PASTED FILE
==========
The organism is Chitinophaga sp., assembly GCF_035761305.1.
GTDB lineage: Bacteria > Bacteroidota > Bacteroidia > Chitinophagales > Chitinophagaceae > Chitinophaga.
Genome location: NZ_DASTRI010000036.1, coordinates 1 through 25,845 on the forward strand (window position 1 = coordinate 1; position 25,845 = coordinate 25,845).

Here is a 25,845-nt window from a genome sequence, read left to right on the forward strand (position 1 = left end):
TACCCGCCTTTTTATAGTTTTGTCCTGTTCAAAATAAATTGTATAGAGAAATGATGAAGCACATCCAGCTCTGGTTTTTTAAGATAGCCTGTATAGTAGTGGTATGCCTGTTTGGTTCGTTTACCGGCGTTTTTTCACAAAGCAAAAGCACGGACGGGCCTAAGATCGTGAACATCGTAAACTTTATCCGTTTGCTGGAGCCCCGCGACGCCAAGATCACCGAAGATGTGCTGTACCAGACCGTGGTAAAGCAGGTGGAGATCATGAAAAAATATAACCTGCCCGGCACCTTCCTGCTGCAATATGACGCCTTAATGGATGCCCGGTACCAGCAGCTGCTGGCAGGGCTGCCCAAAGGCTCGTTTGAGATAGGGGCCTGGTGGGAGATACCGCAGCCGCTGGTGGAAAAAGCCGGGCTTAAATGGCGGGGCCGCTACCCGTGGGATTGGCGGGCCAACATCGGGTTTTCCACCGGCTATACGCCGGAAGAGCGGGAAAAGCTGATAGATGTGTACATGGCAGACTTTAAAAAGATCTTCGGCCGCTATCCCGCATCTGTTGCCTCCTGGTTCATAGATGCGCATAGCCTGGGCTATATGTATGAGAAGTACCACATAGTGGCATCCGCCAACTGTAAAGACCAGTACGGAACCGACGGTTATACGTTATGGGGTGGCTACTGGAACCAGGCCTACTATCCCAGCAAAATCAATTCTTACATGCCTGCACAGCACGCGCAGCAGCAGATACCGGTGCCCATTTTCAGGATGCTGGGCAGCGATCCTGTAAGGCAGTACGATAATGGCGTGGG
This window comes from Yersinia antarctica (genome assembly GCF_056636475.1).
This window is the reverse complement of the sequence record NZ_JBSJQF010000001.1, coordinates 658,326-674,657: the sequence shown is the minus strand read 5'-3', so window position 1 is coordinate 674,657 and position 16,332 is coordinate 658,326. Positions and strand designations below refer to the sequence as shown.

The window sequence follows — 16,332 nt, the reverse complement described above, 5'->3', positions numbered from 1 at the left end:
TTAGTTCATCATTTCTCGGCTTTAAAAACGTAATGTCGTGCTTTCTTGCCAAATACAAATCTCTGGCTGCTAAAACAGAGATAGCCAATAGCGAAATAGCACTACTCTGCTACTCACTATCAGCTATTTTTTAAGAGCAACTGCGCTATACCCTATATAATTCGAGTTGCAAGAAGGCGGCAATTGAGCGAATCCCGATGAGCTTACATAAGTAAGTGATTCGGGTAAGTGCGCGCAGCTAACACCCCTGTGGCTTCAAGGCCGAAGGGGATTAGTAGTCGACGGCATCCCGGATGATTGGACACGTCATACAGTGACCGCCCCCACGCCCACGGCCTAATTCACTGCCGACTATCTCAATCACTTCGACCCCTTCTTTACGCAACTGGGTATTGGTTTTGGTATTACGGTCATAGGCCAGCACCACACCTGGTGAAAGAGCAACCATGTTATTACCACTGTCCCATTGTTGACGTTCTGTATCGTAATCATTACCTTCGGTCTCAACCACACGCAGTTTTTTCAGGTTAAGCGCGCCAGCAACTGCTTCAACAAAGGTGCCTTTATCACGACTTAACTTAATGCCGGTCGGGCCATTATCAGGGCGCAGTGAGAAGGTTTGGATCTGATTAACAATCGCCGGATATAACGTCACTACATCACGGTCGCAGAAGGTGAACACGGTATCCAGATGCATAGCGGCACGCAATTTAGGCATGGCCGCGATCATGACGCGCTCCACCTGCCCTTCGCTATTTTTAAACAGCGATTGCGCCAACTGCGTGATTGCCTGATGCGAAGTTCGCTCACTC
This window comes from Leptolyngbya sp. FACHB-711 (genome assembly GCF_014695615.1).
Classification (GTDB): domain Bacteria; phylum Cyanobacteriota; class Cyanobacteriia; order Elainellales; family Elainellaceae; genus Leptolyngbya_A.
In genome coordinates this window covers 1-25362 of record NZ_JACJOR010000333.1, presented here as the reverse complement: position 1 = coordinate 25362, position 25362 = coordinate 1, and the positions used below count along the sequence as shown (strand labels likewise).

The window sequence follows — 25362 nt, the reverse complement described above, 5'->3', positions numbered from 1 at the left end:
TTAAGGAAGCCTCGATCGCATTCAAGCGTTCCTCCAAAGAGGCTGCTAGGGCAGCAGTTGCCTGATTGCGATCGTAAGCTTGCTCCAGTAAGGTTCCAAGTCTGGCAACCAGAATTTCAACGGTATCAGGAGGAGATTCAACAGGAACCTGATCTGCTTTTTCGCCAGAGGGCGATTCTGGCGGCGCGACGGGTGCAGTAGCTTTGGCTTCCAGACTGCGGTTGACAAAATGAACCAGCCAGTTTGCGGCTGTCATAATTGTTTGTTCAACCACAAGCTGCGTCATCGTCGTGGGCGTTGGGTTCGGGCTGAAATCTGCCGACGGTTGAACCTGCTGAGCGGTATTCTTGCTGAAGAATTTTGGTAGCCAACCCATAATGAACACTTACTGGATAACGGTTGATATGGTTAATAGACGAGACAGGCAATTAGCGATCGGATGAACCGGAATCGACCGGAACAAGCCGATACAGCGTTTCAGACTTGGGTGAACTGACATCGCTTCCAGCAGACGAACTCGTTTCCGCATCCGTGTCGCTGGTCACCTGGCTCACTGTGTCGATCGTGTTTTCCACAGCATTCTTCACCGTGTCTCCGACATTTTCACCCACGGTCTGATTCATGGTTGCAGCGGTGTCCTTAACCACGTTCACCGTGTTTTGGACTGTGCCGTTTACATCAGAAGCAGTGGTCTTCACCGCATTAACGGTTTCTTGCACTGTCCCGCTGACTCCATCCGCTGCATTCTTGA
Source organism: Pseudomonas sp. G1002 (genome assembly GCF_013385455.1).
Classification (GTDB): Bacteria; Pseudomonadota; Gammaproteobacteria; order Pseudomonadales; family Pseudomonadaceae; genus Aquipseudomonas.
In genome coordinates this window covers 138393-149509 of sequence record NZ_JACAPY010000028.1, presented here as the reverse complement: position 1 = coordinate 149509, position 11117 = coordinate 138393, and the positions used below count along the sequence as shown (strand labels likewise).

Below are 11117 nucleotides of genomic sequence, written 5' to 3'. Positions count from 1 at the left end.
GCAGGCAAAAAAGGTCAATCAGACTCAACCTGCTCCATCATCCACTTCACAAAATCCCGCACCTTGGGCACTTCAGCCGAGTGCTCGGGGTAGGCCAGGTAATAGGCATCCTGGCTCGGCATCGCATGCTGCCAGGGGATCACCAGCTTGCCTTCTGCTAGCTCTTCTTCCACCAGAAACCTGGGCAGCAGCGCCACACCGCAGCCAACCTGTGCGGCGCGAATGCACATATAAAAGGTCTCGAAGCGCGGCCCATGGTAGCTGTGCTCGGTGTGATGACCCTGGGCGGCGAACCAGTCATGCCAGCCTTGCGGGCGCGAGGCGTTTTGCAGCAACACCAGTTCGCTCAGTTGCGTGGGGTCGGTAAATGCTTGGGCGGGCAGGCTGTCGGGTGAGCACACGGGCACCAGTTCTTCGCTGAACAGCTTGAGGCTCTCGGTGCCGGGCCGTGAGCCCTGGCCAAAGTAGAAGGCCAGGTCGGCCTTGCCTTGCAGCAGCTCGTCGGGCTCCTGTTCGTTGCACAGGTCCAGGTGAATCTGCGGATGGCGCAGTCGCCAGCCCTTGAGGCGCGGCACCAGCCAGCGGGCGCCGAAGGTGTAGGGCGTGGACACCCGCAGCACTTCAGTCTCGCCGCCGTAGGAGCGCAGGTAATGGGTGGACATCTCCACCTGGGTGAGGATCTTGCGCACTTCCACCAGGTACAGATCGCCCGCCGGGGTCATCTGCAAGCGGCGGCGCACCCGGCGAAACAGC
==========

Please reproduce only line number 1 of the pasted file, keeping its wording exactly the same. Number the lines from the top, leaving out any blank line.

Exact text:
The organism is Chitinophaga sp., assembly GCF_035761305.1.